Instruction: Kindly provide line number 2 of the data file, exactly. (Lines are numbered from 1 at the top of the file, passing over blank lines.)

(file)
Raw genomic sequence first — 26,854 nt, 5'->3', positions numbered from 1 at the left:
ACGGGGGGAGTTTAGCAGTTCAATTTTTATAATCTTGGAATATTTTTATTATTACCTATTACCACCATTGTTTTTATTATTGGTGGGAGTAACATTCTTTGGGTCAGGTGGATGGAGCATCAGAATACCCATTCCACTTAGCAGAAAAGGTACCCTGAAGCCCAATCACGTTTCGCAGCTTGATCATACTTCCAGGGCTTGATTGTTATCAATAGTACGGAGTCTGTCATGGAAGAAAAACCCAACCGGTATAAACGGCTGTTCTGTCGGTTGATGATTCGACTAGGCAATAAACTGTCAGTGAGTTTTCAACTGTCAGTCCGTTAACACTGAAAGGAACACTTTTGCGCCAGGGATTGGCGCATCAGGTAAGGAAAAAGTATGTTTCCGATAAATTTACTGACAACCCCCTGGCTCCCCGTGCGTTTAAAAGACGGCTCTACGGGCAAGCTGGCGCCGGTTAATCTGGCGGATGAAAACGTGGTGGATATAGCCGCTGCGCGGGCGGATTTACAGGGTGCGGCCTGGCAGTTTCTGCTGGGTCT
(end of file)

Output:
ACGGGGGGAGTTTAGCAGTTCAATTTTTATAATCTTGGAATATTTTTATTATTACCTATTACCACCATTGTTTTTATTATTGGTGGGAGTAACATTCTTTGGGTCAGGTGGATGGAGCATCAGAATACCCATTCCACTTAGCAGAAAAGGTACCCTGAAGCCCAATCACGTTTCGCAGCTTGATCATACTTCCAGGGCTTGATTGTTATCAATAGTACGGAGTCTGTCATGGAAGAAAAACCCAACCGGTATAAACGGCTGTTCTGTCGGTTGATGATTCGACTAGGCAATAAACTGTCAGTGAGTTTTCAACTGTCAGTCCGTTAACACTGAAAGGAACACTTTTGCGCCAGGGATTGGCGCATCAGGTAAGGAAAAAGTATGTTTCCGATAAATTTACTGACAACCCCCTGGCTCCCCGTGCGTTTAAAAGACGGCTCTACGGGCAAGCTGGCGCCGGTTAATCTGGCGGATGAAAACGTGGTGGATATAGCCGCTGCGCGGGCGGATTTACAGGGTGCGGCCTGGCAGTTTCTGCTGGGTCT